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Editorial | Island Voices

Give merchants, users time to adjust to plastic bag ban

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The Hawaii Food Industry Association (HFIA) and Retail Merchants of Hawaii (RMH) wholeheartedly support the broadest use of reusable tote bags as the ultimate solution, in retailers’ preparation and initial response to the plastic grocery bag ban that went into effect July 1. However, despite signs and other forms of advance notification, some customers were caught off guard while others simply forget to bring tote bags.

The recent ban initiated a transition period for both Oahu’s retailers and their customers. We all want this ban to work and some retailers are accommodating customers who forget to bring in their reusable fabric bag by selling or providing reusable plastic bags as permitted by ordinance.

Many of our retailers provide items that perspire, such as refrigerated liquids and frozen items and a single-use paper bag may rip while holding these items. These retailers made a decision to encourage the use of reusable bags while also providing a bag that is functional for consumers to use, until it becomes an everyday routine, which is what we hope for.

As retailers, it is our responsibility to keep prices reasonable and to provide quality service by accommodating our customers. However, small and medium businesses often struggle to meet new regulations and bans because many lack the necessary resources.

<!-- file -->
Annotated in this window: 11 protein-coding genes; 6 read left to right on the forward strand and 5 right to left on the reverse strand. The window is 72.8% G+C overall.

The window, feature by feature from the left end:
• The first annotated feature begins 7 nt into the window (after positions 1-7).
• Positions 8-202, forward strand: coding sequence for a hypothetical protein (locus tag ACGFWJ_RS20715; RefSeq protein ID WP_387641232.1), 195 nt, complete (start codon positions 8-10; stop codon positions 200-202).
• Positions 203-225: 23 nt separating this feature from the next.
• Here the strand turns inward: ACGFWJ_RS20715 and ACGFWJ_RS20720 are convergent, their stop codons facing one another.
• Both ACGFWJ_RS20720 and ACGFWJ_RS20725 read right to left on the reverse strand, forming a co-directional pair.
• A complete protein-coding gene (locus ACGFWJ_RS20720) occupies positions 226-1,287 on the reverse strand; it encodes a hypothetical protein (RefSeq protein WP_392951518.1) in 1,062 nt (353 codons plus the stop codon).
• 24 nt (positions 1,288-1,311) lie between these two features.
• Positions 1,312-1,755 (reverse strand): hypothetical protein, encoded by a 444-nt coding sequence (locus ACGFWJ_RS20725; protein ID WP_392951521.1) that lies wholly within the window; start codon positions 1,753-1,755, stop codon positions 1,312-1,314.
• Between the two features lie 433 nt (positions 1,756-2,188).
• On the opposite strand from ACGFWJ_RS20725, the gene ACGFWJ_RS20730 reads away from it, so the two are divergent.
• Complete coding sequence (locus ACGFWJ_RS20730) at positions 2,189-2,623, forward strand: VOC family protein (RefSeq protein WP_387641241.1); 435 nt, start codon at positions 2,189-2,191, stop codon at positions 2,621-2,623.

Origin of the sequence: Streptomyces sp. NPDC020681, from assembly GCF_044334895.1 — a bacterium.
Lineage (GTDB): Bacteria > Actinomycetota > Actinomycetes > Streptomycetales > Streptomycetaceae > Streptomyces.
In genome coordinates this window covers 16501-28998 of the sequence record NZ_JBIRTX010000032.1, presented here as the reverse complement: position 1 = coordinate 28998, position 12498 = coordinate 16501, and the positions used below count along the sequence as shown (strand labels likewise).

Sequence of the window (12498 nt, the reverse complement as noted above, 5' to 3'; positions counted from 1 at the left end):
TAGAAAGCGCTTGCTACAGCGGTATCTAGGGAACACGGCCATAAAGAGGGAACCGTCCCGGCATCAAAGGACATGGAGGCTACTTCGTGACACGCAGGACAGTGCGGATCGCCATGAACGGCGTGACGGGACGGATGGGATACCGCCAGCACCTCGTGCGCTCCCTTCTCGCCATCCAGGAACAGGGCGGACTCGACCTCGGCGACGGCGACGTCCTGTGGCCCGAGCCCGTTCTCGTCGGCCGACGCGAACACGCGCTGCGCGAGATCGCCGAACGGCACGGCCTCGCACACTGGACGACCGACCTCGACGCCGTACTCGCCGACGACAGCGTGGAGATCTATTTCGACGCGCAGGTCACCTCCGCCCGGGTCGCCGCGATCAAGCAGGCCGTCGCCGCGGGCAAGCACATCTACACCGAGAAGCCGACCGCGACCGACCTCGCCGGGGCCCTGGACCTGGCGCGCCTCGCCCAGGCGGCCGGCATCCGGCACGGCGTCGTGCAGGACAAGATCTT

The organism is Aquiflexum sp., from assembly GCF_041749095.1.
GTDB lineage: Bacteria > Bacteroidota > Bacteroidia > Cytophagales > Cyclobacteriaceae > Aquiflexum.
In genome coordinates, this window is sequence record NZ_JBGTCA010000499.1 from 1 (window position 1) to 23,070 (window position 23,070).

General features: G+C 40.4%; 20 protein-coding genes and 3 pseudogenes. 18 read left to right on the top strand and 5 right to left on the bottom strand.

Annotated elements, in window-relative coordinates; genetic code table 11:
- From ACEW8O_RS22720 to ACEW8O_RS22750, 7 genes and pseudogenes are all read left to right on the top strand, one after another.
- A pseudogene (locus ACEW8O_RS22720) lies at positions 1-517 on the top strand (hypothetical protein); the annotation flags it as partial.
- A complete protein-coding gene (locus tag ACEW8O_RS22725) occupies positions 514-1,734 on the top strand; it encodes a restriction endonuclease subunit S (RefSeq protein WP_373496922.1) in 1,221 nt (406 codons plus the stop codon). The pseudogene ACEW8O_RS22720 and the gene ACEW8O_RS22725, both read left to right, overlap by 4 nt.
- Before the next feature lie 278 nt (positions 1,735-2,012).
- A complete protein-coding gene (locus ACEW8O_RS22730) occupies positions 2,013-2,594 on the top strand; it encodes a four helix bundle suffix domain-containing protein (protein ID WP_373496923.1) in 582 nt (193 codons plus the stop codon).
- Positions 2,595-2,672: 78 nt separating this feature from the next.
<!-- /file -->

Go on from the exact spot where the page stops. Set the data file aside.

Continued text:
Although the ban may seem like a small cost, we must be mindful that bans in general significantly affect businesses, especially those that are small and local, whose livelihood must flourish in order to continue growing Hawaii’s economy.

During this transition, we believe reusable plastic bags will have minimal environmental impact on Oahu because once disposed of, they are converted into electricity at H-POWER’s wasteto-energy facility, which is capable of producing up to 10 percent of Oahu’s power, and reduces our dependence on imported oil. According to the city’s Department of Environmental Services, one ton of trash produces saleable energy equivalent to 60 gallons of oil, decreasing Hawaii’s need for imported petroleum.

We support reusable tote bags and we support the right of choice — for retailers to have the choice of which, if any, bags to provide and for customers to choose which bags to use. Ultimately, during this transitional period, our goal is to maximize and encourage the use of reusable bags while having the option to provide plastic bags, within the parameters allowed by law, to our customers without burdening Hawaii’s businesses and residents or removing their right to choose.

Hawaii is one of the most expensive places in the world to feed a family and retailers are working hard to not increase the price of food and goods by encouraging consumers to bring their own bag.

If we work together and all use reusable bags, we can enact this ban and keep prices down. We are hopeful that consumers will bring their own bag, as this is the best option for everyone and the best thing for the environment. Let’s give Oahu customers a chance to understand how beneficial it is to switch to reusable bags, just like many of us learned to switch some years ago.

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